Women with ACOG-proscriptions against home birth (twins, breech presentation, gestational age (GA) 41 weeks or more, and vaginal birth after C-section) continue to have planned home births. Designing interventions to decrease contraindicated home births require identifying venues for action and characteristics of women to target with educational materials.
Women with contraindications to home birth were identified using US birth certificates from 2011–2013. Of these women, those with planned home births were compared to those who delivered in the hospital.
Of 3,655,027 births to women with contraindications, 21,292 (0.6%) had planned home births and 17766 (83%) of these births had GA 41 weeks or more. Among women with contraindications to home birth, 99% of women with planned home births had prenatal care compared to 99% of women with hospital births, and 64% of planned home births were paid out-of-pocket compared to 4% of hospital births (P<.001). Demographically, women with home births were likely to be married (91%), be of white, non-Latino race/ethnicity (92%), and have diverse education levels (18% non-high school graduates, 40% high school graduates±some college, and 42% Bachelor's degree or higher).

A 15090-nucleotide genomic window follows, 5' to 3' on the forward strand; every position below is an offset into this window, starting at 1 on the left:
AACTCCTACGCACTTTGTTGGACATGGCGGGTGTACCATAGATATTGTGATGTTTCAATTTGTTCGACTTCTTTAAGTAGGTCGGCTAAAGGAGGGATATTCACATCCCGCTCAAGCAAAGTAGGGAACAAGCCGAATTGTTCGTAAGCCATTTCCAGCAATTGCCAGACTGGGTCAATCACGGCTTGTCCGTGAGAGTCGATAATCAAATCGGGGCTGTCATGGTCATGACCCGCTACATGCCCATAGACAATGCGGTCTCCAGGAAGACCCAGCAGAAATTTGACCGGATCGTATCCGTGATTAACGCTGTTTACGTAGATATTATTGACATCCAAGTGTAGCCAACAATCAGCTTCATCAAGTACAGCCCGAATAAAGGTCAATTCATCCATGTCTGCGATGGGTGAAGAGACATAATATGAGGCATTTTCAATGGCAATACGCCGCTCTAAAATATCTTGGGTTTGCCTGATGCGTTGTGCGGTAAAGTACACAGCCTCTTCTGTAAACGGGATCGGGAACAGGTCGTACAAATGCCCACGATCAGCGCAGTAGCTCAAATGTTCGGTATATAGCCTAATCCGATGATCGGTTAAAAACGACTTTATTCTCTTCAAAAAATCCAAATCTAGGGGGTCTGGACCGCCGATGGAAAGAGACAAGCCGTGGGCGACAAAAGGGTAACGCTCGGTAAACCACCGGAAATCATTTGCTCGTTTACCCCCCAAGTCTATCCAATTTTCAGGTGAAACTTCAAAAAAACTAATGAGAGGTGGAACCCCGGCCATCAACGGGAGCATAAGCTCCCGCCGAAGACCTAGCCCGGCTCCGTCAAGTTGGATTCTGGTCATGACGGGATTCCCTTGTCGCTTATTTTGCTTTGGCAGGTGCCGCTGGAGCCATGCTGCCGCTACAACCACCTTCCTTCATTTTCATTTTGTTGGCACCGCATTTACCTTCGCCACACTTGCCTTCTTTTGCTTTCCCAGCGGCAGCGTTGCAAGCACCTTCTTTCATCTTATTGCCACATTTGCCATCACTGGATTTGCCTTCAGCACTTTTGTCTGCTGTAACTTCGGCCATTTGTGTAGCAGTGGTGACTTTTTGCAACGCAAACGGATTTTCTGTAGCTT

GA of 41 weeks or more is the contraindication to home birth that needs public health action. Prenatal education for women with contraindications may be possible; more data on who provides prenatal care is needed. Health insurance-based interventions are unlikely to decrease home births because most are paid out-of-pocket. Educational materials should target married, white, non-Latino women of diverse education levels.
Icahn School of Medicine at Mount Sinai, New York, NY
Financial Disclosure: The authors did not report any potential conflicts of interest.